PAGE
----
Turkish authorities impose media ban on coverage of Istanbul explosionWorld December 11, 3:01
Erdogan says Istanbul terrorist attack causes fatalitiesWorld December 11, 2:52
Number of wounded in Istanbul explosion rises to 70 — TV channelWorld December 11, 2:38
Three settlements in Syria join cessation of hostilities — Russia’s Defense MinistryWorld December 11, 2:34
TV: Islamic State re-enters ancient city of PalmyraWorld December 10, 21:20
Saudi minister says Russia led consultations process with OPECBusiness & Economy December 10, 20:41
UK foreign secretary says protection of civilians should be 'top priority' in SyriaWorld December 10, 20:31
Non-OPEC states join historic oil cut dealBusiness & Economy December 10, 20:23
Russian diplomat urges Western reporters to be unbiased in war news coverageRussian Politics & Diplomacy December 10, 20:08
UNITED NATIONS, August 16. /ITAR-TASS/. The UN Security Council’s resolution on the struggle with terrorists in Iraq and Syria cannot be regarded as approval of the use of force in relation to these countries, Russia’s deputy UN envoy, Pyotr Ilyichev, said after the voting in the Security Council on Friday. The resolution had received unanimous approval.
Ilyichev drew attention to the fact that the resolution relied on Chapter VII of the UN Charter, which allowed for using force against states, including military measures.
“Although the resolution was adopted on the basis of Chapter VII, it cannot be regarded as approval of the use of force,” the diplomat said.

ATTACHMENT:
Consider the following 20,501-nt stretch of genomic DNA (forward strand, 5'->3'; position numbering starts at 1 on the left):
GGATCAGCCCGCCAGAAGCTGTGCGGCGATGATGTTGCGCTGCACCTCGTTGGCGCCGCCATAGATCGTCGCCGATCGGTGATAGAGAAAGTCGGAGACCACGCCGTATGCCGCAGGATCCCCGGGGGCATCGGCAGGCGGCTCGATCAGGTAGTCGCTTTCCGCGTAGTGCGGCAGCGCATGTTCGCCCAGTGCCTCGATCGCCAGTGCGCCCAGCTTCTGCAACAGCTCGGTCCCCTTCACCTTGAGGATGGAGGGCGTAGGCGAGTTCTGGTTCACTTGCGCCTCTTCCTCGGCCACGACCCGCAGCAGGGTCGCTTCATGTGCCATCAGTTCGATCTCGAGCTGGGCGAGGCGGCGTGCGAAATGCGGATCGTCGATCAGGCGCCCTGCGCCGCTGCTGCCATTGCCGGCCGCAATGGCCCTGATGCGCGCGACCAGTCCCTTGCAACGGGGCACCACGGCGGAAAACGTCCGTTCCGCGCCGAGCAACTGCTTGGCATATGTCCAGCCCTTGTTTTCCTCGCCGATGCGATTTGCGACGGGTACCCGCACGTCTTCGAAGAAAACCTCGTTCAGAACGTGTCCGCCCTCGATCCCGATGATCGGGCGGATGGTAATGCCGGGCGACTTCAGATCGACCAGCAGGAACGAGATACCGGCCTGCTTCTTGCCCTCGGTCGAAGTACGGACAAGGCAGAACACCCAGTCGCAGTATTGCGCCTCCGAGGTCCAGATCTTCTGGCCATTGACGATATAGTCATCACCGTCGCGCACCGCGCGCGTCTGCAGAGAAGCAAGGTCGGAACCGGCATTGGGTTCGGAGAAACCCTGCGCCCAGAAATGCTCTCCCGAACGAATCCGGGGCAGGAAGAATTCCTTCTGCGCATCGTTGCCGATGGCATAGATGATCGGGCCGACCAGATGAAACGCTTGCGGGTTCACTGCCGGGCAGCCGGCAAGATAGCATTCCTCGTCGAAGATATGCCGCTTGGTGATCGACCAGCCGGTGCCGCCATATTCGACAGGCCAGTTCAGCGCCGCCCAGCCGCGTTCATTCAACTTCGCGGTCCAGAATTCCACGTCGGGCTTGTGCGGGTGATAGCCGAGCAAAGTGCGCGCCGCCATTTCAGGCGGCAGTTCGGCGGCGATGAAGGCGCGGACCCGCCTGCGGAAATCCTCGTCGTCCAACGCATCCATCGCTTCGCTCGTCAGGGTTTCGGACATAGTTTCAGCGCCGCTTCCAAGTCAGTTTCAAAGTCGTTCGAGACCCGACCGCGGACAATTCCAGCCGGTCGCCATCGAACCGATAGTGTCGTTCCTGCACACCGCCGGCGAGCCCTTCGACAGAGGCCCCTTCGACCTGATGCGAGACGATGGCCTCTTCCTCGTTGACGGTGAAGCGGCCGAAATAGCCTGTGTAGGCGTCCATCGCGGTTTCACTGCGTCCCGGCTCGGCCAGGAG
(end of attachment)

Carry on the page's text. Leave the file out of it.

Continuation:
He explained that Russia had supported the document “proceeding from its consistent position in favour of waging an uncompromising struggle against terrorism and pooling efforts for these purposes.”
“We do hope that the resolution adopted today will be a tangible step forward in the collective struggle against terrorism and confirm the international community’s support for the governments of the Republic of Iraq and the Syrian Arab Republic in their efforts to resist that ill,” Ilyichev said.
The UN resolution included in the sanction list six persons connected with the activities of the Islamic State and Jabhat al-Nusra groups operating in Iraq and Syria. Thereby it departed from the established rules of introducing such measures. Normally decisions of this kind are made by the special committee for the Security Council after consultations among countries. Ilyichev voiced serious concern over this. He believes that such a step undermines the authority of one of the Security Council’s key subsidiary organs.
“We agree that the very instance of putting notorious sponsors of terrorism deserves resonance, but we believe that neglecting the rules that regulate the operation of UN subsidiary organs is counter-productive,” he said.